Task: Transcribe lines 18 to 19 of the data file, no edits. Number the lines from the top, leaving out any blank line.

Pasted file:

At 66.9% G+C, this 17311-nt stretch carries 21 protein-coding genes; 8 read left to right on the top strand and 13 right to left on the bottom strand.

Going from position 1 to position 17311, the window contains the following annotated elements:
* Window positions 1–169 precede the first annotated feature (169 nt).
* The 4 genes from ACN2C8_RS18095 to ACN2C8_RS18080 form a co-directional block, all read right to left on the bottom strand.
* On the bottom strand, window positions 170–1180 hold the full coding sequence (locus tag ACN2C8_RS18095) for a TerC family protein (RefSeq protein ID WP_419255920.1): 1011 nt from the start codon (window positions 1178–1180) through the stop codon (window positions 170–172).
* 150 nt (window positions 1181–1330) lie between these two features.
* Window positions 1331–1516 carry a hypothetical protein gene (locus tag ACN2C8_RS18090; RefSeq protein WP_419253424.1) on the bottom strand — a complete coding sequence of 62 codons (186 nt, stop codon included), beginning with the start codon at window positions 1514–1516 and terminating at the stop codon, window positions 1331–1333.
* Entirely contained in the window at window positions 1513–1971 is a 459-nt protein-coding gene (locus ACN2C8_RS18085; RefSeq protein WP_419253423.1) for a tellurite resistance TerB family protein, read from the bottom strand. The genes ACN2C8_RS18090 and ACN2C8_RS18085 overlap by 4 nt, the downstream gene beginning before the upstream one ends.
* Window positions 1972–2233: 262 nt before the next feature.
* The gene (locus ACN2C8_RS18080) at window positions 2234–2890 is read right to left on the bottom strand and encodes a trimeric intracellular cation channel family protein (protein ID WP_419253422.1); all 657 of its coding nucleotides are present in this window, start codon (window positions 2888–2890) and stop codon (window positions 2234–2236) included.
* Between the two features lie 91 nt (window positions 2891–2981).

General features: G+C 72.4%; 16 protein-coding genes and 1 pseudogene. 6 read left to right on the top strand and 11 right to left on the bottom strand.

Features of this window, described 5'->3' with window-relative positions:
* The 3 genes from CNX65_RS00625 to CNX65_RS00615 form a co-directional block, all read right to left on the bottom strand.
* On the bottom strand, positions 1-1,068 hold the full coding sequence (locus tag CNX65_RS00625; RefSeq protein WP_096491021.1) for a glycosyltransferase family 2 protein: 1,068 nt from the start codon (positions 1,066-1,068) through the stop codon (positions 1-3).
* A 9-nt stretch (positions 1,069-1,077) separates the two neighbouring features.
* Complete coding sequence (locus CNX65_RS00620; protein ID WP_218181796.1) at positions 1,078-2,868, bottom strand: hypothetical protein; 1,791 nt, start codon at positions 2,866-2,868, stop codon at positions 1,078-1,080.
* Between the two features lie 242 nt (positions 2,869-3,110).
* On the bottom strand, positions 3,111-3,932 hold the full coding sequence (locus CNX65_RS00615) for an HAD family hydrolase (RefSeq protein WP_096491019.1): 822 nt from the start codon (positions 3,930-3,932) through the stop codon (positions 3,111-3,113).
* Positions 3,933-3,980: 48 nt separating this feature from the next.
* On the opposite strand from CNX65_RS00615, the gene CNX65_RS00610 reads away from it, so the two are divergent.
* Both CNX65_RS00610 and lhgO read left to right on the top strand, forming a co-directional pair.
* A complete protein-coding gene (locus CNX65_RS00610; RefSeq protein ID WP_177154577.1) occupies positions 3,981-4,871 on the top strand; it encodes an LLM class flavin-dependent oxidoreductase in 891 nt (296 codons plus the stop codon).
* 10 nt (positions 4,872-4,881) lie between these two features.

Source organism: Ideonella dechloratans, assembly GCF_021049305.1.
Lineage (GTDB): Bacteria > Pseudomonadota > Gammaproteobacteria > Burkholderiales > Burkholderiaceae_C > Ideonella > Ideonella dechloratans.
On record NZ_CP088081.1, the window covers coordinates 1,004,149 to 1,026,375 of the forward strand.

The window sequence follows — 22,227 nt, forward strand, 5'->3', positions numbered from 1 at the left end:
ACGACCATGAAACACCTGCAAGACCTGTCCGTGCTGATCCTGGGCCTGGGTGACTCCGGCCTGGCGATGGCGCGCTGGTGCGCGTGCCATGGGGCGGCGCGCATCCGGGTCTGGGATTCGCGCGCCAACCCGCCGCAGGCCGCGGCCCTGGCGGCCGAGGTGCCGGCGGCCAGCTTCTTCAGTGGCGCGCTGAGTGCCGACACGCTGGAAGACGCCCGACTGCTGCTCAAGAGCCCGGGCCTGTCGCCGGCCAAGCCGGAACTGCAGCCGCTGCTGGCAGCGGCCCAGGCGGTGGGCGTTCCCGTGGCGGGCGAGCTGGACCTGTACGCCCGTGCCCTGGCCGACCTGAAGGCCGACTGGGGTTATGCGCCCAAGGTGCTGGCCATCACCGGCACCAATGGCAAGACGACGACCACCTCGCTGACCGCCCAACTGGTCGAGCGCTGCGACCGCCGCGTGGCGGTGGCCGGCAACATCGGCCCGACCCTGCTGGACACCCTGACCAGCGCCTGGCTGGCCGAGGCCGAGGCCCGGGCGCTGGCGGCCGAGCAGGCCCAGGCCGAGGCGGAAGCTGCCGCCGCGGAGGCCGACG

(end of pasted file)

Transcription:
* Between the two features lie 242 nt (positions 2,869-3,110).
* On the bottom strand, positions 3,111-3,932 hold the full coding sequence (locus CNX65_RS00615) for an HAD family hydrolase (RefSeq protein WP_096491019.1): 822 nt from the start codon (positions 3,930-3,932) through the stop codon (positions 3,111-3,113).